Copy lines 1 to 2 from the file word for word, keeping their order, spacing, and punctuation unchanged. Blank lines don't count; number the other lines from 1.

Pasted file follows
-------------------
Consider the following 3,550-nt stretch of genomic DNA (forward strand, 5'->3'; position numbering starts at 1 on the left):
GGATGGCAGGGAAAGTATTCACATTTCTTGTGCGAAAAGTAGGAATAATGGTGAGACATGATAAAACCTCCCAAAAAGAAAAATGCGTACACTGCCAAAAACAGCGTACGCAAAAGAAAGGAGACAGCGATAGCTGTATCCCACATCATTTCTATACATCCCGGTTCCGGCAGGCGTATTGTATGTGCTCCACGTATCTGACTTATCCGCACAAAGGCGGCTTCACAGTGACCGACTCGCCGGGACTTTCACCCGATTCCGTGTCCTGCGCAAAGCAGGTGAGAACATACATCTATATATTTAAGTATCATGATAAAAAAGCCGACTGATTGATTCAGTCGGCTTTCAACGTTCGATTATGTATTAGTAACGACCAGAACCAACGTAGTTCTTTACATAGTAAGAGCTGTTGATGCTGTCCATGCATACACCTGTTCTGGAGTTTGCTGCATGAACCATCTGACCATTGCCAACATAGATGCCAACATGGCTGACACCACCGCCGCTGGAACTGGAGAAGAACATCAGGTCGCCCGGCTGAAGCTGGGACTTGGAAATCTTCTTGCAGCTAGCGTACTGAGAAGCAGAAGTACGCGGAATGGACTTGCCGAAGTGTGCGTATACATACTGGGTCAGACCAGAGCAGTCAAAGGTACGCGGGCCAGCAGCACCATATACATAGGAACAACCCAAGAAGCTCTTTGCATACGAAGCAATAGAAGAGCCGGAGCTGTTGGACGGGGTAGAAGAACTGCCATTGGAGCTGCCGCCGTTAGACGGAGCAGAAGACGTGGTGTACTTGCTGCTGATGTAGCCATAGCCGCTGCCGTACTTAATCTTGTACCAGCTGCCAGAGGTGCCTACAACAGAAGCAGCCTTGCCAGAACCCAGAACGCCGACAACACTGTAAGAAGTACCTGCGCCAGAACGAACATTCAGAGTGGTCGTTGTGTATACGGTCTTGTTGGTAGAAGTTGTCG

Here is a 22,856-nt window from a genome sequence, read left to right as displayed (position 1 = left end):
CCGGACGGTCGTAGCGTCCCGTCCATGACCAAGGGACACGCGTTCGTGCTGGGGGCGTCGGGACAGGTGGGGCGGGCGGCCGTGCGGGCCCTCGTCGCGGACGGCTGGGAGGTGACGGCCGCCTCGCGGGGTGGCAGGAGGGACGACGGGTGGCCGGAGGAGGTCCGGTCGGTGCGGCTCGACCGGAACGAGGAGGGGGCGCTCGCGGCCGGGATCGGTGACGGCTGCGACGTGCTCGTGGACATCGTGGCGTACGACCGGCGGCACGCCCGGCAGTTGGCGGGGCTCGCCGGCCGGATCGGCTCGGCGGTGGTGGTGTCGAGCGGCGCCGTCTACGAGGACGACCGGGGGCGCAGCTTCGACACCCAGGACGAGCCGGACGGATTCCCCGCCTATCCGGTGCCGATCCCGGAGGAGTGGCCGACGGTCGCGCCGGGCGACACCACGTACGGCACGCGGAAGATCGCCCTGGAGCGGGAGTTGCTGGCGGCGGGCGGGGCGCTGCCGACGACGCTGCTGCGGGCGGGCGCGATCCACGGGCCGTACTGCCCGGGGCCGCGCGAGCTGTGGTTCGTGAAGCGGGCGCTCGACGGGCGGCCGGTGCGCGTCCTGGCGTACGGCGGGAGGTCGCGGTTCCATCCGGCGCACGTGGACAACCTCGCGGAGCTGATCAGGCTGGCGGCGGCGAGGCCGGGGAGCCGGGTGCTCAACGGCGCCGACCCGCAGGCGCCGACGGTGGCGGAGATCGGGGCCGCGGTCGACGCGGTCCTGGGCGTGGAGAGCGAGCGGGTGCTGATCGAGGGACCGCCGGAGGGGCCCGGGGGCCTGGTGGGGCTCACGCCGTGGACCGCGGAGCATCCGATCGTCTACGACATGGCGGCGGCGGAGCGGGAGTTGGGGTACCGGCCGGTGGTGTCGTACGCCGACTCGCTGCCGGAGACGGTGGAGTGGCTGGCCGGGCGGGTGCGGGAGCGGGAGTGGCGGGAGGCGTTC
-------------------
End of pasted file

Consider the following 3,550-nt stretch of genomic DNA (forward strand, 5'->3'; position numbering starts at 1 on the left):
GGATGGCAGGGAAAGTATTCACATTTCTTGTGCGAAAAGTAGGAATAATGGTGAGACATGATAAAACCTCCCAAAAAGAAAAATGCGTACACTGCCAAAAACAGCGTACGCAAAAGAAAGGAGACAGCGATAGCTGTATCCCACATCATTTCTATACATCCCGGTTCCGGCAGGCGTATTGTATGTGCTCCACGTATCTGACTTATCCGCACAAAGGCGGCTTCACAGTGACCGACTCGCCGGGACTTTCACCCGATTCCGTGTCCTGCGCAAAGCAGGTGAGAACATACATCTATATATTTAAGTATCATGATAAAAAAGCCGACTGATTGATTCAGTCGGCTTTCAACGTTCGATTATGTATTAGTAACGACCAGAACCAACGTAGTTCTTTACATAGTAAGAGCTGTTGATGCTGTCCATGCATACACCTGTTCTGGAGTTTGCTGCATGAACCATCTGACCATTGCCAACATAGATGCCAACATGGCTGACACCACCGCCGCTGGAACTGGAGAAGAACATCAGGTCGCCCGGCTGAAGCTGGGACTTGGAAATCTTCTTGCAGCTAGCGTACTGAGAAGCAGAAGTACGCGGAATGGACTTGCCGAAGTGTGCGTATACATACTGGGTCAGACCAGAGCAGTCAAAGGTACGCGGGCCAGCAGCACCATATACATAGGAACAACCCAAGAAGCTCTTTGCATACGAAGCAATAGAAGAGCCGGAGCTGTTGGACGGGGTAGAAGAACTGCCATTGGAGCTGCCGCCGTTAGACGGAGCAGAAGACGTGGTGTACTTGCTGCTGATGTAGCCATAGCCGCTGCCGTACTTAATCTTGTACCAGCTGCCAGAGGTGCCTACAACAGAAGCAGCCTTGCCAGAACCCAGAACGCCGACAACACTGTAAGAAGTACCTGCGCCAGAACGAACATTCAGAGTGGTCGTTGTGTATACGGTCTTGTTGGTAGAAGTTGTCG